‘Justice for Harambe’: the misanthropy of animal rights

On Saturday, a little boy fell into the gorilla enclosure at Cincinnati Zoo. One of the gorillas, a 400-pound silverback called Harambe, approached the boy and then started to drag him through the water in the enclosure’s moat. According to the zoo’s director, Thane Maynard, the boy was in the moat for 10 minutes before the gorilla was shot dead. Despite widespread criticism of the shooting, Maynard has said he would make the same decision again.

No doubt there are lessons to be learned about the safety of the zoo’s barriers to keep visitors out of enclosures with potentially dangerous animals. But a simple health-and-safety question has been turned into a cause célèbre – with the ire of agitated animal-rights campaigners directed, astonishingly, at the parents of the little boy.

A petition, ‘Justice for Harambe’, which has already had over 300,000 signatories, claims: ‘This beautiful gorilla lost his life because the boy’s parents did not keep a closer watch on the child. We the undersigned believe that the child would not have been able to enter the enclosure under proper parental supervision.’ The petition goes on to demand that the child’s parents be ‘held accountable for the lack of supervision and negligence that caused Harambe to lose his life’, before stating: ‘We believe that this negligence may be reflective of the child’s home situation. We the undersigned actively encourage an investigation of the child’s home environment in the interests of protecting the child and his siblings from further incidents of parental negligence that may result in serious bodily harm or even death.’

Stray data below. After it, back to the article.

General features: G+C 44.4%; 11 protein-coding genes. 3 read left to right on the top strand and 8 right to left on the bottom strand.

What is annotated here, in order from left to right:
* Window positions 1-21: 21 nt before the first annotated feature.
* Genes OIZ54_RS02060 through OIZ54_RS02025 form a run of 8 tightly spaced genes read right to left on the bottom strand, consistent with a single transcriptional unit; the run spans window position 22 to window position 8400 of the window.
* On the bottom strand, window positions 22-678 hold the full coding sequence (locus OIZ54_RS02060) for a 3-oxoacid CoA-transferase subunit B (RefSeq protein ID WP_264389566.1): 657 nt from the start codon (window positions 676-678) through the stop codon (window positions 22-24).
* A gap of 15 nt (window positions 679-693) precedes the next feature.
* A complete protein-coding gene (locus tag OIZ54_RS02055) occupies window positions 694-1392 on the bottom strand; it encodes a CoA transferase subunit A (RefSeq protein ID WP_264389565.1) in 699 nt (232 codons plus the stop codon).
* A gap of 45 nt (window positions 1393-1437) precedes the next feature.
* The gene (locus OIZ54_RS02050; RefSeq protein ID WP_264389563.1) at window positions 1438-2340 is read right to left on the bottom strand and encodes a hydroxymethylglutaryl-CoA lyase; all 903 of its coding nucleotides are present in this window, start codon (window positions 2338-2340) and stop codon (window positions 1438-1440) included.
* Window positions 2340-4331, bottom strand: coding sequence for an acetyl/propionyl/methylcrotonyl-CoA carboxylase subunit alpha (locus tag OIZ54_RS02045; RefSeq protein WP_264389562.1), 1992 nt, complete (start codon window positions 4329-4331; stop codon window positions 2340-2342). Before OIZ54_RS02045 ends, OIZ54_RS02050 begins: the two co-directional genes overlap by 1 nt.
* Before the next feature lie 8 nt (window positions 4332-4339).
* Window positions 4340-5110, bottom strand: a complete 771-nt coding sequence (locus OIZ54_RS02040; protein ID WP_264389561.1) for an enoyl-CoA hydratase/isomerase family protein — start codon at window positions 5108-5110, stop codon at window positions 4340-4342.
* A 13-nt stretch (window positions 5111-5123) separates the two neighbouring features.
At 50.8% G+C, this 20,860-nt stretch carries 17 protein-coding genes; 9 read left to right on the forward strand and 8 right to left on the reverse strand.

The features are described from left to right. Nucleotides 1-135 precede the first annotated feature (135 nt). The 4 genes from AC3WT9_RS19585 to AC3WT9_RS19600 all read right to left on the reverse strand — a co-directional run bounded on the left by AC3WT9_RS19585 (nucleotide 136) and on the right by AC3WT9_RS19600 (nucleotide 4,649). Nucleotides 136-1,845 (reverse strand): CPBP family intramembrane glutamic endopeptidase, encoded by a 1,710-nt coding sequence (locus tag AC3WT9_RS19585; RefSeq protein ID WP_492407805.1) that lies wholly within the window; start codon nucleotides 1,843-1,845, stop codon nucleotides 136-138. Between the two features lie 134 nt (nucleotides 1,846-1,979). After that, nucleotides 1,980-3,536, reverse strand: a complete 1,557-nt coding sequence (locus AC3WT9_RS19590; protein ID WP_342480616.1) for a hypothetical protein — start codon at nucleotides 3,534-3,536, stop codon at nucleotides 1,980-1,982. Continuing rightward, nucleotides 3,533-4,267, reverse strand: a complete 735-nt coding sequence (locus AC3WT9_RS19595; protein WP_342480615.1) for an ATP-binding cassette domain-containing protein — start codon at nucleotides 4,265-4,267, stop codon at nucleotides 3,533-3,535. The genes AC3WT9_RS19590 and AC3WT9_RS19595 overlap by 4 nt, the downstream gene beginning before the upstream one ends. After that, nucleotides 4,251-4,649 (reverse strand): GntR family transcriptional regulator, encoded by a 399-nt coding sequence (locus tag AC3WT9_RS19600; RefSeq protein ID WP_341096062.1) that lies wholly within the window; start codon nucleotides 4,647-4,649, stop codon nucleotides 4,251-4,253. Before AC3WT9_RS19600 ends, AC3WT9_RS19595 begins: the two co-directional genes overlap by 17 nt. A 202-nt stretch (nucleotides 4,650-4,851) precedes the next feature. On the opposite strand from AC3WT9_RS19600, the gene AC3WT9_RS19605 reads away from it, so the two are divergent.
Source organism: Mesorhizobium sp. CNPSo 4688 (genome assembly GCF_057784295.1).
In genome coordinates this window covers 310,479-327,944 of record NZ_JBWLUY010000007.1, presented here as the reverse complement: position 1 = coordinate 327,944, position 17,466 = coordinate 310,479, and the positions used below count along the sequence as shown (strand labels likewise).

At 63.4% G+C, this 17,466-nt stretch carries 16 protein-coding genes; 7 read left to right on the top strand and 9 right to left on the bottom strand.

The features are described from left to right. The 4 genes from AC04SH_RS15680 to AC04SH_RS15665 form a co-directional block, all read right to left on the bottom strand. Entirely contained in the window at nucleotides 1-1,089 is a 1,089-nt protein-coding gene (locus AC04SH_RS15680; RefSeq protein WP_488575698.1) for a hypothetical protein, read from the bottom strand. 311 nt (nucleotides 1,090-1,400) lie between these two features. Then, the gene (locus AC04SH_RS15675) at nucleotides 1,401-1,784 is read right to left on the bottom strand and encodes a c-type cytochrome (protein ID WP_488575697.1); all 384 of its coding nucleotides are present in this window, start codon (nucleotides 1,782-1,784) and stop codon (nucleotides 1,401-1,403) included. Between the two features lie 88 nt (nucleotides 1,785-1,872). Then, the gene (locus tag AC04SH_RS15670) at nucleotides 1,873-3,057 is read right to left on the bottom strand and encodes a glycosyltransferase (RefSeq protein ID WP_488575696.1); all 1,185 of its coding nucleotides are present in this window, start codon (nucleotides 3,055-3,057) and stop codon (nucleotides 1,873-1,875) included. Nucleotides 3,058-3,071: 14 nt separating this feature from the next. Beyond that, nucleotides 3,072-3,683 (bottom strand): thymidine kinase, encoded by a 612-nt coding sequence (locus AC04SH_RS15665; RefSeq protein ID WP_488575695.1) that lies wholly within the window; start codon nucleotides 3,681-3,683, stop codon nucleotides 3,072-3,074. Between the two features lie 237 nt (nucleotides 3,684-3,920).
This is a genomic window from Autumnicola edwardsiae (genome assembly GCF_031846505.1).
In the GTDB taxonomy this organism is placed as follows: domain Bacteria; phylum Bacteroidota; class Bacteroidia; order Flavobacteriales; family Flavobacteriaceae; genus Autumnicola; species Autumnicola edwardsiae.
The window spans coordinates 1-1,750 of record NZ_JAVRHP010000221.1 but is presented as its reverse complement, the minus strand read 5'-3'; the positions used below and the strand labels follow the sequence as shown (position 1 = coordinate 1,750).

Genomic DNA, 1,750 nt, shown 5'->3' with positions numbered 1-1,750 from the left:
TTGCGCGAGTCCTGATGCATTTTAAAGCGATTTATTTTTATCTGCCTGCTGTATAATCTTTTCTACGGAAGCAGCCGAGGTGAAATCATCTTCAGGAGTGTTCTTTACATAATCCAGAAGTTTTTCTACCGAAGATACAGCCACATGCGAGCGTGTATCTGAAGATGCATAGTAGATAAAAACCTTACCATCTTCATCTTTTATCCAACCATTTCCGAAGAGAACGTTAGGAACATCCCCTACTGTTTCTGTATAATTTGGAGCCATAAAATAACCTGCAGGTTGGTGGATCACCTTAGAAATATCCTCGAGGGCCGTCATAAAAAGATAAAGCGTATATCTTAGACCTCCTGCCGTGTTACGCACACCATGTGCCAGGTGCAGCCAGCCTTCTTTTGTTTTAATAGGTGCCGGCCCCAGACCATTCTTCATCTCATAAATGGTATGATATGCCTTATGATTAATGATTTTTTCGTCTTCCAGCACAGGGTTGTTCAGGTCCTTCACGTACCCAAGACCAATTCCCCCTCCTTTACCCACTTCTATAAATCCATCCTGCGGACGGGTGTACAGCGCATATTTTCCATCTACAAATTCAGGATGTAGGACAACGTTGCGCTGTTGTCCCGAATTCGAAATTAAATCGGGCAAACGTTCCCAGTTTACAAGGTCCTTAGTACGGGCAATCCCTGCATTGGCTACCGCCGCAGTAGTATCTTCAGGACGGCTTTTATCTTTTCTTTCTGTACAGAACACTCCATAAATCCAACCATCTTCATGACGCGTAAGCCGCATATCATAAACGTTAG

The person who created this petition and the thousands who have signed it are, frankly, misanthropic arseholes. So obsessed are they with the life of a gorilla, but too lily-livered to admit that they believe that an animal’s life is worth more than a human’s, that they want to crucify the boy’s parents. Anyone who has spent time around children will know that they have an incredible capacity to get up to mischief when your back is turned, even for a moment. Parents are constantly distracted, too, not least in a busy zoo. Even our own prime minister, David Cameron, managed to leave his daughter behind in a pub in 2012. Parents misplace children all the time – thankfully, in the vast majority of cases, the end result is no harm to the child and a minor scare for the parents.

Yet, rather than sympathise with the terrible scare that these parents have suffered – their child at the mercy of an animal much stronger than an adult human – these petitioners think the best thing to do is demand action against them for negligence. Such is the irrationality that flows from believing in ‘animal rights’. If anyone is worthy of opprobrium, it is anyone prepared to attach his or her name to such a dreadful petition.

Rob Lyons is campaigns manager at Action on Consumer Choice.

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